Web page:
They nearly pulled it off.
After four years of courtroom battles, three groups of long-warring players were ready to set aside their differences.
Leisure Resorts, the longtime owner of the Palm Harbor Marina, which catered to some of the largest, most expensive yachts in the world, had been hamstrung by lawsuits for years and wanted peace.
The link between land and water, captured here in a red brick sidewalk promenade along the waterfront next to Waterview Towers, grew to be a large issue in the litigation between West Palm Beach, the Palm Harbor Marina and the condo dwellers at Waterview Towers in downtown West Palm Beach.
Deep in the background but motivating the many legal moves, one critical argument remained untried: the unprecedented and potentially lucrative question of the condo board’s claim to the Palm Harbor Marina.
If the condo board could prove that
claim, the company that had believed itself to be the sole
owner for nearly 50 years, Leisure Resorts, could, with the
city, owe the condo owners millions for its past use and be
required to pay millions more far into the future.
If the settlement went through, however, the claim would be extinguished.
A settlement in 12 hours
In April 2018, Waldman quit after four years as Waterview’s board president.
Almost immediately, the new condo board sent peace overtures to Leisure Resorts and then-West Palm Beach Mayor Jeri Muoio.
Five weeks later, they sat down together.
They emerged 12 hours later with a four-page document spelling out the terms of what they called a global settlement.
It took another year for Muoio’s successor, Keith James, to bring the settlement before city commissioners. They have yet to vote on it.
Whether the global settlement was in fact global remains in dispute.
All the parties signed it, even Waldman. He later said in a legal filing that he and a second condo owner named Laura Bennett signed it "because they understood that it (signing) was required to allow the mediation to continue."
Referring to it as a term sheet, they argued it was not final, pointing to wording in the document itself: “The mediation shall be continued to facilitate preparation of a final settlement agreement.”
Also, they pointed out, they had been excluded from the talks that produced it, consigned to an outer chamber while the association’s new leadership negotiated on their behalf.
Sidewalk payout removes biggest hurdle
Among its many provisions, the term sheet called for the city to end the 1979 lease that had caused problems in previous lawsuits. The city would give condo dwellers title to their property.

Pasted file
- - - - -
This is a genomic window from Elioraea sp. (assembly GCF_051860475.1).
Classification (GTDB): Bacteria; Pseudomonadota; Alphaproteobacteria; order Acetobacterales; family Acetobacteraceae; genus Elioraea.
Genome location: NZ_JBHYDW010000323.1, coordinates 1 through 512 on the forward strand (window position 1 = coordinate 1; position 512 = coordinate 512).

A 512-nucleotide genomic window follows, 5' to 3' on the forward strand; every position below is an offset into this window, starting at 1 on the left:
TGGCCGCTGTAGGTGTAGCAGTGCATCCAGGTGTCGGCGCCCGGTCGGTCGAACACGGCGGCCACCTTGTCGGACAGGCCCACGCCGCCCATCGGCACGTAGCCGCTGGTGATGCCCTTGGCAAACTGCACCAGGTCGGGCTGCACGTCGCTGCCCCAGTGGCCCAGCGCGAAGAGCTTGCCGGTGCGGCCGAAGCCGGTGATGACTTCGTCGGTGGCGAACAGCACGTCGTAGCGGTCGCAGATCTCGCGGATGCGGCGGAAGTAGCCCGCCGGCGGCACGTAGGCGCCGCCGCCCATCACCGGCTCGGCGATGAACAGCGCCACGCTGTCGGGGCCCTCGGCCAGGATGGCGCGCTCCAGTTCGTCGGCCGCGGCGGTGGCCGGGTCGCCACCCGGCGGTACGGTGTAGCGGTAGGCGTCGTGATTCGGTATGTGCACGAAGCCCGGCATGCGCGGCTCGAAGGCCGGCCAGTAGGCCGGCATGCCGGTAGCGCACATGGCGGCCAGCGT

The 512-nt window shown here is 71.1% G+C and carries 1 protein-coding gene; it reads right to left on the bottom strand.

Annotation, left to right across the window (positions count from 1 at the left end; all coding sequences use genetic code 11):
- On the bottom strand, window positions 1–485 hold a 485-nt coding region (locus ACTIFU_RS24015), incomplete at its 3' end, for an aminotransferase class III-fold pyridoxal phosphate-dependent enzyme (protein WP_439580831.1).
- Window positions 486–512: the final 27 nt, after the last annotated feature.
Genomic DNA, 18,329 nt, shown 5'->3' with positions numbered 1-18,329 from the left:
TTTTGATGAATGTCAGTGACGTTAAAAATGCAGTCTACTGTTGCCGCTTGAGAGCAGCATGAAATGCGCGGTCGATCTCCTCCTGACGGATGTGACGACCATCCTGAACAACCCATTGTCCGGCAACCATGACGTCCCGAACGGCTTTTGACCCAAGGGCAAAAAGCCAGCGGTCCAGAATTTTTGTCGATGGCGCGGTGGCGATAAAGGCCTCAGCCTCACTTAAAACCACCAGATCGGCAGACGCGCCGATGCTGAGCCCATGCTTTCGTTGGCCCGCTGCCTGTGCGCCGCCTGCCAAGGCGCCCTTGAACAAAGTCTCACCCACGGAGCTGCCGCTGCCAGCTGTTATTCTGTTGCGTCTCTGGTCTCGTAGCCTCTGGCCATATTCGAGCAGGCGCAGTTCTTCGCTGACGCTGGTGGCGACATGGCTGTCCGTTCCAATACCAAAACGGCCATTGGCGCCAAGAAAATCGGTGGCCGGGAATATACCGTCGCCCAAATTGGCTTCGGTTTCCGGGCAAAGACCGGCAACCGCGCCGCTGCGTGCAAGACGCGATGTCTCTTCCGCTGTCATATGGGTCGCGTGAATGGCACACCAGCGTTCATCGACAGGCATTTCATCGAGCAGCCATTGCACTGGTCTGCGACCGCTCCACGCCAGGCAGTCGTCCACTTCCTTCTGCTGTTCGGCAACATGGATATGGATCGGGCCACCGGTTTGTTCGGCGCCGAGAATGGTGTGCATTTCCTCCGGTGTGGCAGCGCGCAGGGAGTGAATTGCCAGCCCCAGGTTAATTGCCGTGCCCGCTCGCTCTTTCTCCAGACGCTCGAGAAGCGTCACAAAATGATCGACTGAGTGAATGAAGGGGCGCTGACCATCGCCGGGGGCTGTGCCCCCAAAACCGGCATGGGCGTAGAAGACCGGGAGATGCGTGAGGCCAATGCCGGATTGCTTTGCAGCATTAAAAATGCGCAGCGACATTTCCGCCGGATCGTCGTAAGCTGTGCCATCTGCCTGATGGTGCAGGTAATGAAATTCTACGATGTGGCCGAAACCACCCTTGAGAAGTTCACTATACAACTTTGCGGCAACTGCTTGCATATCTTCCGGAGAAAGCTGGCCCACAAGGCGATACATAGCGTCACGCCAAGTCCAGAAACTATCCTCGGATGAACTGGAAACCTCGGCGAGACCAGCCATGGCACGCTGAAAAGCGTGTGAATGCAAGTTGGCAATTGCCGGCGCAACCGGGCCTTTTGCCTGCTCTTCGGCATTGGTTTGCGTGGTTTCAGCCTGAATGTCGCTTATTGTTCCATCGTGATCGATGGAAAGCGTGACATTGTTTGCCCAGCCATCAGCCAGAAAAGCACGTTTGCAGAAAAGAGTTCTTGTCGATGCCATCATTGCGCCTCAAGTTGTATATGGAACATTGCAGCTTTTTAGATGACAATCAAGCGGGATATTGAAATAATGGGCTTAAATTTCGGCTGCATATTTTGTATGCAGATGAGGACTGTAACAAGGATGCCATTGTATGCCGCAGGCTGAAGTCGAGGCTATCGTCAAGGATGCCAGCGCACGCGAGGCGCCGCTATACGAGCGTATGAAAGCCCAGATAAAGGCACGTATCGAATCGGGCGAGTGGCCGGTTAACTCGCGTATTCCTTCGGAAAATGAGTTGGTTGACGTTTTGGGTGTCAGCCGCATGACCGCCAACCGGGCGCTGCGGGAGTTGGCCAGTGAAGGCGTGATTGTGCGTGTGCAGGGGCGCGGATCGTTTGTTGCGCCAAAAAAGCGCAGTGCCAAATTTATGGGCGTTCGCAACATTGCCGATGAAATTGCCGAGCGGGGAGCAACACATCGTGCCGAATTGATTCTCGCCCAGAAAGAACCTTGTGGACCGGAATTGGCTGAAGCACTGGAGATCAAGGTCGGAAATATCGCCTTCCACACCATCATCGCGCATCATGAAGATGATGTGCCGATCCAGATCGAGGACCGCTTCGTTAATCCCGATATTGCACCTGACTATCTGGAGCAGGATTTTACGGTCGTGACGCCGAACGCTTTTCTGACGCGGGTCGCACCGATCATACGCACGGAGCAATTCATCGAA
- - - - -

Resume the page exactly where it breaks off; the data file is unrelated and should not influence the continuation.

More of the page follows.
It called for the city to pay the condo owners $2.5 million to buy a sidewalk, which, through a legal challenge filed by the condo owners under Waldman, stood as a potential multimillion-dollar city liability. While the $2.5 million is about what Waterview has said in court it has spent on litigation, it said it intended to spend $1 million of the settlement to expand its parking garage.
Those moves would sever the decades-long arrangement tying the commercial portions of the property to the residential, a step requiring the approval of all the condo owners.
They also would remove the issue of control over the marina, forever ending the condo association’s claim to it.
And with that, it would bring to a screeching halt five lawsuits, including the condo association’s challenge to the ownership of the marina.
In a detailed July 2019 contract labeled an “implementation agreement,” Leisure would be allowed to build a yacht club up to 75 feet high (enough for six stories) with up to 40 “overnight suites” that would satisfy Leisure’s decade-long ambitions to build a hotel. Current condo residents would get a free lifetime membership.
But that document also commits Waterview to “publicly support and not challenge Palm Harbor’s applications for all permits and approvals (including variances)” for the yacht club building, raising the question of whether Leisure could exceed the height limit without opposition.
By taking ownership of the building, Waterview residents would be relieved of paying the city rent of $56,575 a year for the 132 condos, or $428 per condo. Asking prices for condos in the building start at $1.3 million.
Supporters acted as if the global settlement were a done deal. Then-Waterview Vice President Melissa Parker told condo residents the next day that "all parties are in agreement."
The city, however, seemed to believe more talks would ensue. In asking two weeks later for the court to place a hold on the marina lawsuit, the city wrote that the mediation "resulted in an outline of a proposed universal settlement agreement" that will “require further discussions.”
Threats, emails and a defamation suit
At this point, the strains within Waterview erupted into open warfare.
Concerned that Waldman and Bennett would not agree to the settlement, the board’s new attorney, Dennis Eisenger, called Waterview attorney Bob Sweetapple in October 2018. He wanted to know how the board could secure Waldman’s approval. Waldman is individually named in the suits, meaning they can’t be settled without him.
In an affidavit, Sweetapple said Eisenger told him that if Waldman did not cooperate, the board would use “reams of evidence that contained financial misdealings and breaches of fiduciary duty to ‘expose’ Mr. Waldman and ‘destroy him.’”
"I indicated to Mr. Eisenger that this threat should not be made,” Sweetapple said in his affidavit. “He stated that he had given the board the same advice, but the decision had been made."
In a December 2018 response, Eisenger wrote that he never uttered those words.
“Rather, I merely stated that the association had advised me that it had gathered a great deal of information about Mr. Waldman involving alleged misrepresentations and breach of his fiduciary responsibilities to the association, and that you be requested to ask him to immediately cease any further detrimental activities and conduct of that nature.”
Waldman did not back down.
Two weeks after the lawyers spoke, the condo board sent residents a nine-page letter labeled “official communication.”
It would form the basis of Waldman’s libel suit.
The Nov. 8 letter pointed out that the association had spent $2 million on legal fees since 2014.
The global settlement, the board told the residents, would put an end to all of that.